Over the past two years, construction industry executives have observed that, after the 2007-10 recession, the market’s long recovery seemed to be running out of steam. But the unexpected election of Donald Trump last month has caused a surge in optimism that the recovery has not peaked and still may have legs.
The ENR Construction Industry Confidence Index rose sharply for the fourth quarter. It shows that, of the 213 executives of large construction and design firms responding to the survey, most believe market growth will continue through the end of 2017. The CICI index was 68 on a scale of 100, up 10 points from the third quarter.
The CICI measures executive sentiment about the current market and reflects the respondents’ views on where it will be in the next three to six months and over a 12- to 18-month period. The index is based on responses to surveys sent out to more than 6,000 U.S. firms on ENR’s lists of leading general contractors, subcontractors and design firms from Nov. 16 through Dec. 14.
The new optimism cuts across all markets, with CICI ratings rising in this quarter for in each of its 15 market sectors. This uptick contrasts with the third-quarter survey, in which CICI ratings fell in 10 of the 15 sectors. Most execs polled in this quarter now see work in the sectors they serve continuing to grow through next year. Multi-unit residential is the only sector that execs see as going into decline in the next year to 18 months.
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CFMA Survey Also Shows Optimism
Also, the soon-to-be-released results of the latest Confindex survey from the Construction Financial Management Association, Princeton, N.J., show that, similarly, executives are more optimistic about what 2017 has in store. CFMA each quarter polls 200 CFOs from general and civil contractors and subs.
“The overall Confindex showed a significant gain in the fourth quarter, rising from 122 in the third quarter to 127,” says Stuart Binstock, CEO of CFMA. All four components of the Confindex rose in the fourth quarter, he notes. The “general business conditions” component was up six points, to 129; the “financial conditions” component was up four points, to 125; the “current market conditions” was up to 129 from 126, and the “year-ahead outlook” rose seven points, to 124, he says.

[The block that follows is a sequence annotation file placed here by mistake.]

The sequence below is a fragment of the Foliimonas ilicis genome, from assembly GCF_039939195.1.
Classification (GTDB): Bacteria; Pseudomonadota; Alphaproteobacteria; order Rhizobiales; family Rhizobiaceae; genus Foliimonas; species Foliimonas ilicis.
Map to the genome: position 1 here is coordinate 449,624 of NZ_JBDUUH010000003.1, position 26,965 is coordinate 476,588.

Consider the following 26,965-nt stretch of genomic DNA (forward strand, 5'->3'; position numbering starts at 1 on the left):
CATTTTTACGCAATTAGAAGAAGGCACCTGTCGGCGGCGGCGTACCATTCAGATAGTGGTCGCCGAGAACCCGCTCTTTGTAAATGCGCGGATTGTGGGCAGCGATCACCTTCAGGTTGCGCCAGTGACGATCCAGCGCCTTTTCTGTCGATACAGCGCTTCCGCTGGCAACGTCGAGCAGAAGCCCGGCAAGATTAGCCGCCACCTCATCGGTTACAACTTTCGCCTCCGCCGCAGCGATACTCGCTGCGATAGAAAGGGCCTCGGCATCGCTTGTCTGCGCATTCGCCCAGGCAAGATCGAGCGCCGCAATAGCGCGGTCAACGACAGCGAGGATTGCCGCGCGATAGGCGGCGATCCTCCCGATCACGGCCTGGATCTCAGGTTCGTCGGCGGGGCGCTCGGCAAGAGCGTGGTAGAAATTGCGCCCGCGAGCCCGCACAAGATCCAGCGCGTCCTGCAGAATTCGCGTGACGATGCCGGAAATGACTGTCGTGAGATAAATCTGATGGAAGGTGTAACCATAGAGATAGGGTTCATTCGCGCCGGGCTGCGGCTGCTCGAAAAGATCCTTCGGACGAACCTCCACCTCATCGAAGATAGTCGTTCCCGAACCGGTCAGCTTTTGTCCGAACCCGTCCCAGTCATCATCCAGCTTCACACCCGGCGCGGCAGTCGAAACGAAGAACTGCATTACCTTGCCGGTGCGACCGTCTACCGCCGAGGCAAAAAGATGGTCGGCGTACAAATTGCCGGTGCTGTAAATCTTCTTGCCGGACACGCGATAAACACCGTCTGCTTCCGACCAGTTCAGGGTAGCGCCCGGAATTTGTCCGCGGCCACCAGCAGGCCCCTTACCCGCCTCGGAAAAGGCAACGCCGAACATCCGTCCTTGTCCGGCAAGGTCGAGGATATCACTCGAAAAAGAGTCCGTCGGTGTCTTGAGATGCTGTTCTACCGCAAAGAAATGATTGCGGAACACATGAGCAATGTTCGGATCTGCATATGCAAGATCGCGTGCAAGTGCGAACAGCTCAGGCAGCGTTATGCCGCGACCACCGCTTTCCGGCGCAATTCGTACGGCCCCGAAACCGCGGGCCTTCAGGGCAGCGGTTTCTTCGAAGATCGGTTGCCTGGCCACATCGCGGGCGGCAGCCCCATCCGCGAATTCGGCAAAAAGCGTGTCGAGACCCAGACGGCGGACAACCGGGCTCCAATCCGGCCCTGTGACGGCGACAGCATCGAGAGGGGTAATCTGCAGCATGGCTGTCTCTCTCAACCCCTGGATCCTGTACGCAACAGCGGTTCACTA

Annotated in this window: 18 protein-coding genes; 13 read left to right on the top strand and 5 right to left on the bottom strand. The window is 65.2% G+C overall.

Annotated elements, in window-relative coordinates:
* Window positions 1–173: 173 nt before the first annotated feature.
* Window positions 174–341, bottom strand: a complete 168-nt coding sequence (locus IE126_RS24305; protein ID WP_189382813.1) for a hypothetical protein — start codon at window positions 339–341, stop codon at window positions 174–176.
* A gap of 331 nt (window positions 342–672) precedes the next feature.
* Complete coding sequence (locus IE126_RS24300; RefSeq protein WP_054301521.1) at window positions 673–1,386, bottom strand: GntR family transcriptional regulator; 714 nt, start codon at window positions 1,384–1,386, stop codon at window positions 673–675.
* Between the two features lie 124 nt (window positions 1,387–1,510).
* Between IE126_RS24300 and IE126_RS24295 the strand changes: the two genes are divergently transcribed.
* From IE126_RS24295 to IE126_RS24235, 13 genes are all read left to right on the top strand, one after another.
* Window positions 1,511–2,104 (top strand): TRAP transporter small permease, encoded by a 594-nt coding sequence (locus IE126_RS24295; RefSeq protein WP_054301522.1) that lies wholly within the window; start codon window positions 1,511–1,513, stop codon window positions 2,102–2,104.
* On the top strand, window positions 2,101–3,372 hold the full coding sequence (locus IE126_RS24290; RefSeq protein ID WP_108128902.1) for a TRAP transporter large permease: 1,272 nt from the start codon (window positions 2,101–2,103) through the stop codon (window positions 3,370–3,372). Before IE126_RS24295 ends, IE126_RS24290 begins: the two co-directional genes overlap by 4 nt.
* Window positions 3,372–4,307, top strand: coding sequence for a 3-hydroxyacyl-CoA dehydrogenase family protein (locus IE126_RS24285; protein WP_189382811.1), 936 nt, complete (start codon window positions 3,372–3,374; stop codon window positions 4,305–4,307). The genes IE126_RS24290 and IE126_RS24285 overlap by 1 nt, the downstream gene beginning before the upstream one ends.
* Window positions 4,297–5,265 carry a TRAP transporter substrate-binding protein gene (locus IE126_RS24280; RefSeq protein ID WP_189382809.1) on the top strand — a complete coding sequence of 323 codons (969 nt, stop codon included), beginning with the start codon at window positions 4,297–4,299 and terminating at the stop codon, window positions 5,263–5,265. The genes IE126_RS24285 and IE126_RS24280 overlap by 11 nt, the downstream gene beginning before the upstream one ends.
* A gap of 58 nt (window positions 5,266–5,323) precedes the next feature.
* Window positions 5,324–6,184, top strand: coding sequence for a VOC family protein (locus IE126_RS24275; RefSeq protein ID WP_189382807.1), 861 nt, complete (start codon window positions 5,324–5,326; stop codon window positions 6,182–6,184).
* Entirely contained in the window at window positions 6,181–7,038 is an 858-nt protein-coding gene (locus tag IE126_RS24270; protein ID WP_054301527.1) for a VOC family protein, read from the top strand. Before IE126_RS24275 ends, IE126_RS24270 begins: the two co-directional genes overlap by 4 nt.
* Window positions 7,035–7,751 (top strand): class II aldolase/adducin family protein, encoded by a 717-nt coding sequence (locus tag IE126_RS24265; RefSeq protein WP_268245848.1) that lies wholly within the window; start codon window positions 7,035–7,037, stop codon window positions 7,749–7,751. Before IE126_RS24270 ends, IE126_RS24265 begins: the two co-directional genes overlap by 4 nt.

The presidential election seems to have spurred the growing optimism. “The survey results have a ‘Trump effect’ written all over them,” says Anirban Basu, CEO of economic consultant Sage Policy Group Inc., Baltimore, and CFMA adviser. He says industry execs love the idea that Trump has promised to cut regulations and increase spending on infrastructure. “Also, with a Republican Senate and House, he should be able to get more of his initiatives passed,” Basu says.
Another indicator of the “Trump bump” is from the National Association of Home Builders-Wells Fargo National Housing Market Index, which measures NAHB members’ optimism about the single-family-home market. On Dec. 15, NAHB announced the index hit 70 on a scale of 100, the highest it has been since July 2005.
Also, the National Federation of Independent Business (NFIB) Index of Small Business Optimism jumped 3.5 points, to 98.4, for November. The percentage of small businesses anticipating job creation compared to layoffs climbed up to a net 23% after the election from a net 9% before.
Skills Shortage Fears
But Basu says CFMA members worry that a steadily growing market will put pressure on labor and materials costs. He notes that 55% of respondents say margins are improving now, but only 40% say margins will continue to improve in the year ahead.
CFMA members have feared increasing costs from labor shortages for several years, Binstock notes, saying, “In the latest survey, 80% of our members said that the growing skills shortage is a major concern, up from 74% in the last quarter.”
The CICI survey gives credence to this concern. ENR asked whether survey respondents’ firms planned to add staff in 2017, 77.5% said yes. ENR also asked about planned raises in 2017. The average raise among the 180 firms providing estimate raises was 4.11%. Only one firm expected to cut pay in 2017.
A rising market also may raise materials prices. Nearly 60% of CICI survey respondents said they have seen upward pressure on materials’ costs. But there may be additional inflationary pressures. “The president-elect has spoken of more restrictive trade policies,” says Basu. The possibility of trade tariffs could raise prices of imported materials, such as copper and other metals critical to construction, he says.
Among market sectors, the biggest rating gain was the 13-point rise in the petroleum sector, based partly on OPEC’s decision to cut production to raise oil prices but also from the hope of a Trump administration’s more hands-off policy on energy. The power sector also rose sharply, rising 12 points, to a CICI rating of 67.
Also seeing significant gains were the civil sectors. Transportation was up seven points, to a CICI rating of 70, the highest among all market sectors. The water-and wastewater sector gained 10 points, to a rating of 67, and the hazardous-waste market was up eight points.
While not all survey respondents believe the Trump effect will result in long-term industry gains, most participants still see 2017 as a good year for key construction markets.